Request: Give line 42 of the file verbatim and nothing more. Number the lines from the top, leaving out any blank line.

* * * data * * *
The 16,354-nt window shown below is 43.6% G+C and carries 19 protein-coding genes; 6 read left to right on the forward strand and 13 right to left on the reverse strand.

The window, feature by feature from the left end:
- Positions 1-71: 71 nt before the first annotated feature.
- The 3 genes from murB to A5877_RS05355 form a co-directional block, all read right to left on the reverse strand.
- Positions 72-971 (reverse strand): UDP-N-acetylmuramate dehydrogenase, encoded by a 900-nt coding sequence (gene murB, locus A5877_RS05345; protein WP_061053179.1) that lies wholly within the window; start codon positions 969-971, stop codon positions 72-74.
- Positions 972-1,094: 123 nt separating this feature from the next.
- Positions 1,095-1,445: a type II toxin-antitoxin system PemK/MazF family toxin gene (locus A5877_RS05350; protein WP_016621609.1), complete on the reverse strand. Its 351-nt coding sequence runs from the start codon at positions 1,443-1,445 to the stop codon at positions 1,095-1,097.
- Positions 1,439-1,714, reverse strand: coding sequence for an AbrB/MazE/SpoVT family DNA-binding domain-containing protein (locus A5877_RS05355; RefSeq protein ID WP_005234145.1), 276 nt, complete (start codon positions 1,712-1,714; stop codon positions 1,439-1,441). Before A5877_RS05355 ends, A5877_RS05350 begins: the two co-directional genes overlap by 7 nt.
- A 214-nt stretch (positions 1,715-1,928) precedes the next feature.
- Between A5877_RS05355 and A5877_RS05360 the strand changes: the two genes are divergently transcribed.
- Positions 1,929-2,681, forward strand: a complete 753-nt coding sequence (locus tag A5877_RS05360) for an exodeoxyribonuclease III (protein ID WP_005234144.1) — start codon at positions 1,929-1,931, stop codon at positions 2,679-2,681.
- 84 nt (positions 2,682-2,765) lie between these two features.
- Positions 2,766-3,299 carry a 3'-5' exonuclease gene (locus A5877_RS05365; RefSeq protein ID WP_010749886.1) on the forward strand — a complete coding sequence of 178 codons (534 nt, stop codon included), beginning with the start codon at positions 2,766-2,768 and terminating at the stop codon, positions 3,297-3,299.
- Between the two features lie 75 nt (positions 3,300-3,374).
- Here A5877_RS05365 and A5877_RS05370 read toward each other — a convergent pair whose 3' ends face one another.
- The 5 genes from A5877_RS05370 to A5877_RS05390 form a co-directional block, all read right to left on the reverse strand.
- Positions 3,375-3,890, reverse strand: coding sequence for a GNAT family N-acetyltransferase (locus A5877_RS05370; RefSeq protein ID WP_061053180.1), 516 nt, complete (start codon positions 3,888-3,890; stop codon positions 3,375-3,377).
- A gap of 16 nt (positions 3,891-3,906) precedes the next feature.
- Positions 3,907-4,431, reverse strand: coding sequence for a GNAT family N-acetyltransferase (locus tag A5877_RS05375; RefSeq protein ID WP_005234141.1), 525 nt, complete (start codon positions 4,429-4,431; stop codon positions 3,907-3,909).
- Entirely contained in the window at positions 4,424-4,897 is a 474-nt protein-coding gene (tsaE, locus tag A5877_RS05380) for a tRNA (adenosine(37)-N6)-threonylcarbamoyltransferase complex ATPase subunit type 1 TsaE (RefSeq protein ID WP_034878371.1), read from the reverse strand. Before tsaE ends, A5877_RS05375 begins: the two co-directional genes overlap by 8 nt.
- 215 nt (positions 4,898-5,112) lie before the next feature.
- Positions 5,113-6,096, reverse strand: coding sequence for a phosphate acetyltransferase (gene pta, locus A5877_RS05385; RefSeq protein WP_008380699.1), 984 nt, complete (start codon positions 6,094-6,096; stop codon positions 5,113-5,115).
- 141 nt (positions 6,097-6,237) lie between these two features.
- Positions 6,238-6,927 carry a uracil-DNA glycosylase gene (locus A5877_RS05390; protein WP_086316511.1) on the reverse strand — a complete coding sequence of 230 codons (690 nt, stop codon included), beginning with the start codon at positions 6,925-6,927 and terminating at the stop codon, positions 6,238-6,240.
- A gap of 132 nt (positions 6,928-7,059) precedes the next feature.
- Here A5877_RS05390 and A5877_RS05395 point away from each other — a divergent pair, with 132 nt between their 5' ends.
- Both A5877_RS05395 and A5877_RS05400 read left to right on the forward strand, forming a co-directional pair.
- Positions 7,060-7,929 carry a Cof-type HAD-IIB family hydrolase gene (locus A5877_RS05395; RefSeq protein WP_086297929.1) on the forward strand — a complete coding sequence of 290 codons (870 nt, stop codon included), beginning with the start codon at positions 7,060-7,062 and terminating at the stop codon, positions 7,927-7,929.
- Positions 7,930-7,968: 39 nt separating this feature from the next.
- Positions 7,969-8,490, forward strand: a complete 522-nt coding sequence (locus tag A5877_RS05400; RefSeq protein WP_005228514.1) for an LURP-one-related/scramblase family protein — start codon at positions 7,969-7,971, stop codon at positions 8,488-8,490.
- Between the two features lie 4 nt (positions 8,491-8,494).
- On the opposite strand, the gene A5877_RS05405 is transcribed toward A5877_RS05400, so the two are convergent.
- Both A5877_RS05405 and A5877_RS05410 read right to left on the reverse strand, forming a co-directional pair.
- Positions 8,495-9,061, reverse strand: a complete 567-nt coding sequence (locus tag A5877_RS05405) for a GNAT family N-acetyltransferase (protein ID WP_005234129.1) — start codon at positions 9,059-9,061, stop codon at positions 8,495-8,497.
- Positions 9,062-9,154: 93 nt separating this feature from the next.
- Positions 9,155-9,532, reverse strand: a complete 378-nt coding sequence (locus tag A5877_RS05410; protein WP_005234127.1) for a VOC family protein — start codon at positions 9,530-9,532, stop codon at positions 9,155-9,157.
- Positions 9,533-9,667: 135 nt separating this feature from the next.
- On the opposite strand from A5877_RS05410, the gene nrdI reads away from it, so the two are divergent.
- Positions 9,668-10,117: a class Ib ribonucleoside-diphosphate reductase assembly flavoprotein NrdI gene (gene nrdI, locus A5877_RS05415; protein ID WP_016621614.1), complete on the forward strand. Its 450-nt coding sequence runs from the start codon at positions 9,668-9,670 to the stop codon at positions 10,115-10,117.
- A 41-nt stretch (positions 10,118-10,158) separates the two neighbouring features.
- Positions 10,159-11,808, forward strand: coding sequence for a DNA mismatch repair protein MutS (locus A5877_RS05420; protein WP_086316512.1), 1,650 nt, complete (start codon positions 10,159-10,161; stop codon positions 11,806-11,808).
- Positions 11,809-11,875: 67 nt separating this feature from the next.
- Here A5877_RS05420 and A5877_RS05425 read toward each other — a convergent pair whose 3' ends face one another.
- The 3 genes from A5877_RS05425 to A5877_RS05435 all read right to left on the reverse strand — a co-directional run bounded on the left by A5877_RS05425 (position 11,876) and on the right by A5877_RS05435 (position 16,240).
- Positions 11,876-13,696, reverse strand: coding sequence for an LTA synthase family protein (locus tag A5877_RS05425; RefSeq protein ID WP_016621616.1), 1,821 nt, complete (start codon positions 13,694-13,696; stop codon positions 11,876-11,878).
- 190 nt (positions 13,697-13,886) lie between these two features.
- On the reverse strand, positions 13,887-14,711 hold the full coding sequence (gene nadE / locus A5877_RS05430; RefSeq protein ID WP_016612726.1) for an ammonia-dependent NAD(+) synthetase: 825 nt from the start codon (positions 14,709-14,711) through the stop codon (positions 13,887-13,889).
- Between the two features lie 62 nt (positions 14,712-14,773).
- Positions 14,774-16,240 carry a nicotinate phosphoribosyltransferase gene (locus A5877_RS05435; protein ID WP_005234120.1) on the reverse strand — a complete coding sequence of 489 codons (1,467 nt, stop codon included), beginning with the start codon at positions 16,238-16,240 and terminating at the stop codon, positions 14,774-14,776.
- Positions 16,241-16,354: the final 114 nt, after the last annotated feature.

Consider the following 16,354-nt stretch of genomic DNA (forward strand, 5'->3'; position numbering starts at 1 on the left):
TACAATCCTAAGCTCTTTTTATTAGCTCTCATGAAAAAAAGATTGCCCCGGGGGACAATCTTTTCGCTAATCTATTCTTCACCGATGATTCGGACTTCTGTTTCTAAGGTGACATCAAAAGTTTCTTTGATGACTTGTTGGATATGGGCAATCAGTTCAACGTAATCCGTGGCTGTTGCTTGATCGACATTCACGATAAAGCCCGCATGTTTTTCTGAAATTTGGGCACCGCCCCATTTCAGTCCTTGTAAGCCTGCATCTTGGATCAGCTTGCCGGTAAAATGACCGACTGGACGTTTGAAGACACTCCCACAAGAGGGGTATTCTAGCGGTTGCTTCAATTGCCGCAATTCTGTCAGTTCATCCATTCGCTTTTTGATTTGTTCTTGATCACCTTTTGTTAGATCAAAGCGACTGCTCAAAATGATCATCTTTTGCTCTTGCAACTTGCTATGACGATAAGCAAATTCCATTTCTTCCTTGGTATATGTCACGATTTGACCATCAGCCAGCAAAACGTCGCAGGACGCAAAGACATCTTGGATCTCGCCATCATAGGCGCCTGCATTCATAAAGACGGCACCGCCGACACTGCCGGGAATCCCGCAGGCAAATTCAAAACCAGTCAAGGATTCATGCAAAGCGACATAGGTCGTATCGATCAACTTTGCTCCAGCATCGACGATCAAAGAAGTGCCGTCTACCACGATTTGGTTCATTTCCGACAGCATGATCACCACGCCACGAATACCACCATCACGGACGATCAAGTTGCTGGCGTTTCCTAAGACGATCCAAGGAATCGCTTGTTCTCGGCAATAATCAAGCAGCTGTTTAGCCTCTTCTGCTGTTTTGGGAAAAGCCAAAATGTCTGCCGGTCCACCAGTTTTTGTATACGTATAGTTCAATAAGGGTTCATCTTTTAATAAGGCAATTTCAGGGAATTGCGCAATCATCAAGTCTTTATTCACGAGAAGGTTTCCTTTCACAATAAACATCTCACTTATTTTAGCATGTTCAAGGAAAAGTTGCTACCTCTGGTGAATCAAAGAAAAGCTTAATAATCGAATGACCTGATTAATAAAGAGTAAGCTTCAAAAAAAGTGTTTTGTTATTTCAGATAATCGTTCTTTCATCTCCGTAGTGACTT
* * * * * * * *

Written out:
- Positions 11,809-11,875: 67 nt separating this feature from the next.